10 Ways to Help Your Child Cope with Divorce
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Divorce can be a painful and confusing time in a family’s life. It's normal for children to experience a roller coaster of emotions — from sadness, loss, hurt and anger, to confusion, guilt, abandonment and withdrawal. Every child manages in her own way and heals at her own pace. However, there are a number of ways parents can help make coping during this difficult period of transition a little easier.
1. Provide Love and Reassurance
Reassure your child that you love her and that the divorce is not her fault. Patricia Brady, a licensed psychologist and divorce mediator who works with adults and children in Kendall Park, New Jersey, explains that the love a parent has for a child is a different kind of love than for a spouse. Children will often think, “If you stopped loving daddy, then will you stop loving me?” It's important for children to understand that you will never stop loving them. Although you and your spouse may have grown apart, your children should understand that you'll never outgrow or “divorce” your kids.
A parent’s relationship with a child can grow stronger after divorce. “Some parents begin to attend to the child more and make more deliberate efforts to spend time together,” Brady states. “The relationship can become very rich.”
Even if you're feeling hurt or overwhelmed right now, it's important to think beyond yourself and not to skimp on the love that your child needs from you. To reinforce your message of love, consider:
- Making a small photo book of your child from birth to present, writing a short caption underneath each picture stating why she is such a blessing in your life. Include a couple of milestones or memorable events that took place in each year of your child’s life.
- Tucking a special note into your younger child’s lunch box every now and then.
- Reading love-themed books together such as Guess How Much I Love You and How Do I Love You.
- Starting and ending each day with a hug, a kiss and “I love you.”
Not only is your open communication about the divorce key, but also, listening to your child is equally important. Give your child ample opportunity to talk about how she's feeling and to ask questions about the changes that are happening in the family. Find creative ways to help your child deal with her feelings and to reinforce togetherness and understanding. Keep in mind that your child may just need some time and space to sort things out for herself, so try to avoid forcing her to talk about the divorce if she's not up for it. Just having the chance to “hang out” with each parent, spend time with friends, or jot things down in a journal can be positive coping tools for your child. Ways you can facilitate dialogue include:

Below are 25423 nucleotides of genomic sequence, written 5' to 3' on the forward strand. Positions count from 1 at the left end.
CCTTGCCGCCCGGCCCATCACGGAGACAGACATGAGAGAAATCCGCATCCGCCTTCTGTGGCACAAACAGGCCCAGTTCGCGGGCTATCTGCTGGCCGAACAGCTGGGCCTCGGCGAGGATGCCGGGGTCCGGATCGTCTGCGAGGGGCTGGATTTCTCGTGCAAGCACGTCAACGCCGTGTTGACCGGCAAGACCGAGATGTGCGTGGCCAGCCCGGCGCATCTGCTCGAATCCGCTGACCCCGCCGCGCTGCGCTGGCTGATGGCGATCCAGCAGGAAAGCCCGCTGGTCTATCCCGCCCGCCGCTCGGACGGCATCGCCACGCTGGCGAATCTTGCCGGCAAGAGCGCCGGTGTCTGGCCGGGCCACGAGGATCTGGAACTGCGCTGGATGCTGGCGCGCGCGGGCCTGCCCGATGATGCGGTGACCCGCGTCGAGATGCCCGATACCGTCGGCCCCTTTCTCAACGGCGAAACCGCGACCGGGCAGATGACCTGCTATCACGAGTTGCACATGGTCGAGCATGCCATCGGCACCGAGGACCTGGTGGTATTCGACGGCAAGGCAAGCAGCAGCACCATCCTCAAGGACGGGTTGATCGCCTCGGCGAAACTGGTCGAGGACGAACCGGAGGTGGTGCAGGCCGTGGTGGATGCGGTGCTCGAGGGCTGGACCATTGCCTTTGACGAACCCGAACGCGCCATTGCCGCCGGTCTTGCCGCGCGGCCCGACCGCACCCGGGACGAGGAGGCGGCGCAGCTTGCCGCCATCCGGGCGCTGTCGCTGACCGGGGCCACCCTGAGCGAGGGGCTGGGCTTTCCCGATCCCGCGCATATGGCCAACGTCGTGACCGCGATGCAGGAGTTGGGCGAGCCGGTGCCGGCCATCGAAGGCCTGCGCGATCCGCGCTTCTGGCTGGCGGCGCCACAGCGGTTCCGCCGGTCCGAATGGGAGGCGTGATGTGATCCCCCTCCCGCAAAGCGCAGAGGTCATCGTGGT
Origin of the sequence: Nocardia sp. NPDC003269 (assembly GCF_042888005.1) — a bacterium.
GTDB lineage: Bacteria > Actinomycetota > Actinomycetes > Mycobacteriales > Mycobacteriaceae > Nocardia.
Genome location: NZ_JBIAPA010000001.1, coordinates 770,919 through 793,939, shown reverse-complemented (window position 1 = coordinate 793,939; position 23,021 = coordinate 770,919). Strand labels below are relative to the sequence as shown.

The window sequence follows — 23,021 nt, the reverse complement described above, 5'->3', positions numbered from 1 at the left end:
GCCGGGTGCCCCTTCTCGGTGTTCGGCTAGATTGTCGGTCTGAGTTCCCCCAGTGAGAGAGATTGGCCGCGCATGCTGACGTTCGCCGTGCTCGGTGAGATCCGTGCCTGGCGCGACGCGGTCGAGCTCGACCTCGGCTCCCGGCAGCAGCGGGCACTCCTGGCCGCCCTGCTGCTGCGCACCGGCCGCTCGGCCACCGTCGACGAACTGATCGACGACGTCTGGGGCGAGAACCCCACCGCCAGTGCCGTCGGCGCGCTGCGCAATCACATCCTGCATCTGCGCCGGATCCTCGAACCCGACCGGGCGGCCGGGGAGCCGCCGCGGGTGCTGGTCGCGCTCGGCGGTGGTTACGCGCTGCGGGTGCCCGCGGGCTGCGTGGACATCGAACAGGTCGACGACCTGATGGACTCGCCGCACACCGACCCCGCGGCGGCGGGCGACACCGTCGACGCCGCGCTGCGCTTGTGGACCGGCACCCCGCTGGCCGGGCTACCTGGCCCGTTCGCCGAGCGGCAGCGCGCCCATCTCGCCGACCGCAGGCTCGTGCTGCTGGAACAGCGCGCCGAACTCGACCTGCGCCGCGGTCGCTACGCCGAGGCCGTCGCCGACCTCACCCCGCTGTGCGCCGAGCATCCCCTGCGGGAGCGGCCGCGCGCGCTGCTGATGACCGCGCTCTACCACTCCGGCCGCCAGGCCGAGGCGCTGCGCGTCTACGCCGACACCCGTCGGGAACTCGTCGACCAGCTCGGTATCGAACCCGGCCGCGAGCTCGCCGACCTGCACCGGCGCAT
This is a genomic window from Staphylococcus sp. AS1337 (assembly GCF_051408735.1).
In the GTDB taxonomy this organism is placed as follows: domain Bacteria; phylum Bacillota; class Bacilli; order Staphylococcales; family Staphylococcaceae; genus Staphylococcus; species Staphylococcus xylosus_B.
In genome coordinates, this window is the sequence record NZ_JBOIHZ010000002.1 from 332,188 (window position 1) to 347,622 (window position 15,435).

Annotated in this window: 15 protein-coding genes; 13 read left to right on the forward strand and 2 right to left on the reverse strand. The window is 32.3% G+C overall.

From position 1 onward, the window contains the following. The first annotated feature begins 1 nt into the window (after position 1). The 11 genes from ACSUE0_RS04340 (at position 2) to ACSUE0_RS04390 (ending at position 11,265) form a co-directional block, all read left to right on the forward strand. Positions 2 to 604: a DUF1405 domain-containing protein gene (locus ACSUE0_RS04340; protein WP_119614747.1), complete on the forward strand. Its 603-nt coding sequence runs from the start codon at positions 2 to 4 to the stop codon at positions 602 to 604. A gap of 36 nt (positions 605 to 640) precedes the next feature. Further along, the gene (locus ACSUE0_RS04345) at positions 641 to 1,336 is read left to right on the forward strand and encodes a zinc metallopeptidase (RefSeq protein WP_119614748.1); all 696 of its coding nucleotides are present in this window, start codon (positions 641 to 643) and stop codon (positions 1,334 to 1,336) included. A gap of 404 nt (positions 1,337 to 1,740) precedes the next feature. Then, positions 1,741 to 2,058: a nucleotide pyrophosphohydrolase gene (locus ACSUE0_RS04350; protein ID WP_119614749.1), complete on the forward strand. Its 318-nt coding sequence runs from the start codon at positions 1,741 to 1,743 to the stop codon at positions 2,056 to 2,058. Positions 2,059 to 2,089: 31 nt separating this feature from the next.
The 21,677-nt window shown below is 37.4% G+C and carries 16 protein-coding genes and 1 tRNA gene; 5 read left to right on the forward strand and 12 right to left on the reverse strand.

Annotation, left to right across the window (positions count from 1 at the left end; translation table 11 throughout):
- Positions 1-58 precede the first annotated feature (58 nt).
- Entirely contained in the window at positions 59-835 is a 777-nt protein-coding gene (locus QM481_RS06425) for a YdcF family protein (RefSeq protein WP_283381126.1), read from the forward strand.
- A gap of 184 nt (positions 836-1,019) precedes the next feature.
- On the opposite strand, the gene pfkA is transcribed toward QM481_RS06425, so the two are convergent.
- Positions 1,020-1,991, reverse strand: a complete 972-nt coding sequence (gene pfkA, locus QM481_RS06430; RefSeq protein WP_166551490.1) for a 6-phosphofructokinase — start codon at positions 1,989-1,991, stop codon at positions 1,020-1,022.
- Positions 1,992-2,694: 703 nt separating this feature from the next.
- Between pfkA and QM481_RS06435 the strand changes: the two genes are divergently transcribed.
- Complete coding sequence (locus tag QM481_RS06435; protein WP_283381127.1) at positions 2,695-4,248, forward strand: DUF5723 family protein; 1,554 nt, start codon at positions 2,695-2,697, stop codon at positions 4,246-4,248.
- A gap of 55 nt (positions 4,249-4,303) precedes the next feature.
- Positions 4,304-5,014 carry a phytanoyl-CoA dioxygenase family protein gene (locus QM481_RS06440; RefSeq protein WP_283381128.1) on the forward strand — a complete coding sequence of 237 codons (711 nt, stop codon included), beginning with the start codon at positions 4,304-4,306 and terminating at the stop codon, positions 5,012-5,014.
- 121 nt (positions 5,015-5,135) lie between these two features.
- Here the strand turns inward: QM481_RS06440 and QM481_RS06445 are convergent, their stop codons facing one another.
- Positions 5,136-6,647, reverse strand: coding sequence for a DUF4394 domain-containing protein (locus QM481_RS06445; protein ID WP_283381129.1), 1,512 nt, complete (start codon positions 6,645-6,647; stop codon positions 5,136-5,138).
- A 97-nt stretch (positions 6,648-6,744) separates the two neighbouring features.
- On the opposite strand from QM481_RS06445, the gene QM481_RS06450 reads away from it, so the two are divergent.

- One-on-one time: Make sure to carve out a few minutes from your daily schedule to find out about your child’s day and to be emotionally available to listen without interruptions.
- Peer interaction: Peers can be powerful sounding boards and supporters. Be sure that your child stays connected to trusted friends during this time, and consider scheduling “play dates” with friends who are going through or have gone through divorce themselves.
- Feelings journal/scrapbook: This is your child’s personal keepsake and can include drawings, journal entries, photos, mementos, anything that reflects how your child is feeling at a given time. Encourage your child to add to it often. She can choose to keep it private or she can share it with you; the decision is hers. If she does share her scrapbook with you, use it as a conversation starter, particularly with an introverted or withdrawn child, to get a read on how she's really doing.
- Read books on the topic: Brady notes that when kids don’t want to talk about their feelings, storybooks about fictional characters going through divorce can sometimes be an effective side door into conversation. Ask your child questions as to why she thinks the characters in the story felt a certain way. It may help you dig a little deeper and find out if your child is feeling similarly.
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